Danish police now using drones

Police purchase drones for testing, while travel companies ban tourist drones in the Arctic

If you believe the media reports, criminals in Christiania have been using drones for some time now, and now the Danish police are following suit after purchasing two video drones that will be tried out and used in their daily work until the autumn.

READ MORE: Pushers using drones against police in Christiania

The police have trained 20 pilots who will test and use the remote aerial vehicles for documentation and research purposes.

“Drones are ideal for police as they make tasks faster and more manageable,” explained Deputy Police Inspector Benny Øchkenholt, the head of the National Police’s department for planning and development, who is responsible for the drone project.

“Right now, we use helicopters, but the implementation of drones will mean shorter response times and reduced police expenses.”

‘Need’ for drones
Øchkenholt asserts that drones are particularly relevant in places where police may otherwise find it difficult to gain an overview – for example, a recent case in Herlufmagle, where a victim was found in a clay pit.

“The drones have already been used in very different cases, but the clay pit was an obvious place to send a drone before the police entered,” said Øchkenholt.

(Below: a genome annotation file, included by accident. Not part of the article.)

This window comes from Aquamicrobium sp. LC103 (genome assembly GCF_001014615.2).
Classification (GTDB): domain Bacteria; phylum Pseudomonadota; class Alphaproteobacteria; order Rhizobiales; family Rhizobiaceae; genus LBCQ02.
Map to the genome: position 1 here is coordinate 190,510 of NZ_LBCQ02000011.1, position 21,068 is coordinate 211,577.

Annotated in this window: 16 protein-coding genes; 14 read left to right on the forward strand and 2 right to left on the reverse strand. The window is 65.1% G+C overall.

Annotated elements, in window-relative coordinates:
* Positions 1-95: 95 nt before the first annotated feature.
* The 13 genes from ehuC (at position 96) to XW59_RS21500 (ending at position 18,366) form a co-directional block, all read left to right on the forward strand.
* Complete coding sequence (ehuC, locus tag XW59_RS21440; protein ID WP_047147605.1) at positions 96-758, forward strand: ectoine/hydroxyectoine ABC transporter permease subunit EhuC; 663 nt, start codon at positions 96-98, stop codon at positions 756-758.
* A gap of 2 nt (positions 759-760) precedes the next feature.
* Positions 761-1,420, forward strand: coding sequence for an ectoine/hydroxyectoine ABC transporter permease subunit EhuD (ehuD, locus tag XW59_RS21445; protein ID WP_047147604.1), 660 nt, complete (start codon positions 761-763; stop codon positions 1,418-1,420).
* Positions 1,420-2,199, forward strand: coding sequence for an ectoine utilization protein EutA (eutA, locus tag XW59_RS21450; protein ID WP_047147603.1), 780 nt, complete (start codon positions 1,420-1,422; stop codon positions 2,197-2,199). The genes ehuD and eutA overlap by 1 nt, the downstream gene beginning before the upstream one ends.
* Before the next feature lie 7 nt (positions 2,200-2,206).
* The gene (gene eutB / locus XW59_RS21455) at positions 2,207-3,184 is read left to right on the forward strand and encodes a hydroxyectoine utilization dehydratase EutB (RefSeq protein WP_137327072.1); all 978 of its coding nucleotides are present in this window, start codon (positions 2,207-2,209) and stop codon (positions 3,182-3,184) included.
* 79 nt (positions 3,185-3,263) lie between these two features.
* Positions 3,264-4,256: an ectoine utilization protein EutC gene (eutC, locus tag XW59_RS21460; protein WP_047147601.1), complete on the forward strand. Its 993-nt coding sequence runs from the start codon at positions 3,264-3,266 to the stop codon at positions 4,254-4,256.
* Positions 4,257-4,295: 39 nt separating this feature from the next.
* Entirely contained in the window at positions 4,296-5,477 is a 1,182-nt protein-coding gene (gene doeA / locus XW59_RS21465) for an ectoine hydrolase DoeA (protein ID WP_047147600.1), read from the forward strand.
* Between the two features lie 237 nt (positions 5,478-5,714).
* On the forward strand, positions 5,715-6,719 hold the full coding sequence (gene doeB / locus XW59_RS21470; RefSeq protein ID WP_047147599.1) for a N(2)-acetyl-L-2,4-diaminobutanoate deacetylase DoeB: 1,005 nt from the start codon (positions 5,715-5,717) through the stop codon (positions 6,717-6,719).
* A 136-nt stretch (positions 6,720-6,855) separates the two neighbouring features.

“That way, we know if there is something we must be aware of and we can avoid destroying evidence.”

Best of the best
When selecting the right drones to trial, the police paid particular attention to quality.

“We have focused on a very high level of reliability and image transmission from the drone,” said Øchkenholt.

“At the same, time, it must be something we can easily move around – something that is easy to pack up, move out and apply quickly. It has a remarkably short response time in comparison to a helicopter.”

Øchkenholt did not confirm which two types of drones the police will be using. However, judging by a recent video released by police, one of the drones appears to be the newly-launched Inspire One by DJI, which is praised for its high-resolution image quality and costs around 25,000 kroner.

The police drone project is expected to begin by the end of May.

Prohibited in Arctic
In related news, passengers on cruises in the Arctic are no longer permitted to carry drones, say cruise operators.

The decision was made by the Association of Arctic Expedition Cruise Operators (AECO). However, its members may, in special cases, such as in connection with research or film projects, be given special permission to use drones.

“The use of drones will inevitably increase the risk of disturbing animals, birds and other travellers,” said Frigg Jørgensen, the CEO of AECO.



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